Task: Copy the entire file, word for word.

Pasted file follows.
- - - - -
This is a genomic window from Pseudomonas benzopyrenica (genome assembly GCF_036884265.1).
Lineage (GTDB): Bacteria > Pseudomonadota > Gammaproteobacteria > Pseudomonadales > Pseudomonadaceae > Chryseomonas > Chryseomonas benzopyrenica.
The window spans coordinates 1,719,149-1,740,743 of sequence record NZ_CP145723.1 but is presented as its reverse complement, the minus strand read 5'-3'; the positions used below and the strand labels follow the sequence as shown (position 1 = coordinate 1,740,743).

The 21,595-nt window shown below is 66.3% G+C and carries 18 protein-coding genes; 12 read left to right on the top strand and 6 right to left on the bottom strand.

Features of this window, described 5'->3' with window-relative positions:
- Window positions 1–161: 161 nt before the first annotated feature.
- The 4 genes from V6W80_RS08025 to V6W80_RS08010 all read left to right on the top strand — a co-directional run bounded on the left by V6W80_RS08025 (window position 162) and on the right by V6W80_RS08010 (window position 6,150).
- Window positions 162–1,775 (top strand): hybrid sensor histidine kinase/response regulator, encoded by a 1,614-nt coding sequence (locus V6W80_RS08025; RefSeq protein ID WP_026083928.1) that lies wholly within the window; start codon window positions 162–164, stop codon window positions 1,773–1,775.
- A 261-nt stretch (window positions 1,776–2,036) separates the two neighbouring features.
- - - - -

This is a genomic window from Pseudomonas benzopyrenica (genome assembly GCF_036884265.1).
Lineage (GTDB): Bacteria > Pseudomonadota > Gammaproteobacteria > Pseudomonadales > Pseudomonadaceae > Chryseomonas > Chryseomonas benzopyrenica.
The window spans coordinates 1,719,149-1,740,743 of sequence record NZ_CP145723.1 but is presented as its reverse complement, the minus strand read 5'-3'; the positions used below and the strand labels follow the sequence as shown (position 1 = coordinate 1,740,743).

The 21,595-nt window shown below is 66.3% G+C and carries 18 protein-coding genes; 12 read left to right on the top strand and 6 right to left on the bottom strand.

Features of this window, described 5'->3' with window-relative positions:
- Window positions 1–161: 161 nt before the first annotated feature.
- The 4 genes from V6W80_RS08025 to V6W80_RS08010 all read left to right on the top strand — a co-directional run bounded on the left by V6W80_RS08025 (window position 162) and on the right by V6W80_RS08010 (window position 6,150).
- Window positions 162–1,775 (top strand): hybrid sensor histidine kinase/response regulator, encoded by a 1,614-nt coding sequence (locus V6W80_RS08025; RefSeq protein ID WP_026083928.1) that lies wholly within the window; start codon window positions 162–164, stop codon window positions 1,773–1,775.
- A 261-nt stretch (window positions 1,776–2,036) separates the two neighbouring features.